I know, as far as my American readers (which are in majority) are concerned, that Ban is yet another deodorant, with yet another terrible ad campaign. But I think that there is something disturbing about the surreptitious message in these ads. Why not ban speech while we’re at it? No, I won’t devote myself to a daily dose of Howard Stern commentary (which, by the way, Jeffy, is getting booooooring).

If you’re not aware of what I’m talking about, let me elucidate a little bit. There are about two or three commercials in this campaign. In it are hip twentysomethings in different situations: someone skateboarding with the statement “Ban [something] plastered on his ass, a bunch of “runway models” with “ban [something]” on their shirts, and if I recall correctly, a girl with a toy gun, the ones that have a banner message on them, that says “ban hate.”

I know that it’s a play on the brand name. But the message disturbs me because banning “hate speech” leaves our freedoms at the mercy of those who have the powers of definition. Of course hate speech is destable. But who gets to decide what is hateful? I hope there is a comforting answer in someone’s magic bag of tricks, because whoever gets that power has the power to silence someone in the wink of an eye.

It isn’t exactly the message that these (possibly) third-year advertising majors were probably thinking when they conceived of the ad campaign. I’ll chalk up some good faith that they aren’t cultural operatives from some country hard pressed on undermining our freedoms every day. Because if I did then I could probably work for Worldnet. Er, just kidding. But nevertheless, no matter how hip, no matter how trendy-looking the advertisement is, it just leaves me with a sick feeling. Come to think of it, television ads reach more people than blogs in general — or perhaps combined — do.

Industrial Billlink thanks to Dean Esmay — has a more eloquent discussion on this very issue. A toung-in-cheek graf:

This means foremost recognizing the condition of the speaker, and the circumstances of the speech, before a hate speech prosecution may commence. To put it in terms even an oppressor can understand, members of non-privileged groups cannot hate by definition, they can only react to others’ hatred of them. Thus, they are incapable of hate crimes and incapable of hate speech. So prosecution of hate speech and hate crimes will be limited to privileged groups only.

The whole thing is lovely. And it does not discuss it with deodorant advertisement in mind.

Gates dismisses rumors of world takeover bid

(2004-04-04) — Bill Gates has indicated in an announcement today that Microsoft is not out to buy the world. “Rumors of a bid to buy the Planet Earth are untrue,” said the Microsoft CEO. “We’re not going to be involved in it because we’re very focused on software.”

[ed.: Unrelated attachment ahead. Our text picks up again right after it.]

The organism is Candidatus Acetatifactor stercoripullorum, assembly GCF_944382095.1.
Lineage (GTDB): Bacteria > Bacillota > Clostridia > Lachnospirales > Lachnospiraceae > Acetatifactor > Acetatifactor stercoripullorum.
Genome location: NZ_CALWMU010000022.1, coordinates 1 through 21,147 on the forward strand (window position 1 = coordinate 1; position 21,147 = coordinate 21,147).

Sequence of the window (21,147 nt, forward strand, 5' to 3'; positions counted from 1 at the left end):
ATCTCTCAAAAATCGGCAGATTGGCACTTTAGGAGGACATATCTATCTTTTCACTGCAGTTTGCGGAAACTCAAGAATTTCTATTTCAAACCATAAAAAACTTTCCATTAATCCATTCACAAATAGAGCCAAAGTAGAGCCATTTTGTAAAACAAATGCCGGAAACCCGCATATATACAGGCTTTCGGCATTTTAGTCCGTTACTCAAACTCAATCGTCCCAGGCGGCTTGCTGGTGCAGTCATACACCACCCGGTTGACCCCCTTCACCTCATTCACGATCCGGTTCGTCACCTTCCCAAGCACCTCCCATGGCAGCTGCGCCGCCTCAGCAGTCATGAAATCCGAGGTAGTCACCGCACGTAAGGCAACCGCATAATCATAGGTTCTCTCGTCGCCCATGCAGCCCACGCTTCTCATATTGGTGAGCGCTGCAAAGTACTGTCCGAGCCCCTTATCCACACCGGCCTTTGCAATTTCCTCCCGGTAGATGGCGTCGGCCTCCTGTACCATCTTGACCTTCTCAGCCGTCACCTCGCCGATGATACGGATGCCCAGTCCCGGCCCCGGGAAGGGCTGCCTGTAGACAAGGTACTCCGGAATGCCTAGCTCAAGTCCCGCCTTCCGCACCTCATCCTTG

Speculation of a world takeover bid has been brewing since the early nineties, but has spiked recently following rumors of a trial bid to aid Comcast corporation in taking over Disney. Further along the interview, Gates indicated that “rumors of my megalomania are overplayed. Ours is not an evil corporation, and we value National Sovereignty in the global community.”

“We are not out to buy the world,” Gates insisted. However, he did make clear that the citizens of the planet will have to wear an “Approved By Microsoft” badge before viewing digital media distributed by Disney, which will soon be owned by Comcast, 7.4% of which is owned by Microsoft Corp.

“I repeat, rumors of a world takeover bid have been greatly exaggerated.”

[This satire inspired by the quick fingers of Mog.]

Blasé

Today I had my first experience with an “audio tour” in a museum, the kind where everyone has an audio player for a “personal” guided tour through the exhibits on display.

The experience totally kills not only conversation, but human contact of any kind. Because my friend and I pressed the button at different times, the “curator” isn’t saying things to each of us at the same time. Coupled with the feeling that I was listening to public radio with six Tylenol PMs in me, I found that listening to the guided tour itself was increasingly boring. By the eighth “stop,” out of twenty two, I took my headphones off and just walked around reading the captions on the exhibits. That was way better, and at least my friend and I were going, “look!” in hushed tones.

It would have been an amusing sight: imagine five people staring at the same thing, silently, while listening to the same voice. It was completely a one-way conversation for most of the viewers. My friend and I couldn’t bear to continue that way.

The exhibit itself was amazing, covering ancient Egypt all the way through the Greco-Roman period when the character of Egypt changed forever thanks to Roman occupation.

Take note that in the mild (think 30s, 20s) winter weather of Baltimore, we were on our feet for the most part. From the gallery it was a mile to the Inner Harbor for dinner, and another two miles to the host’s house for coffee and chitchat with his other friends.

That, dear friends, is my reminder that I had a physical form: the cold outside, and the warmth of black coffee enjoyed in the company of good friends.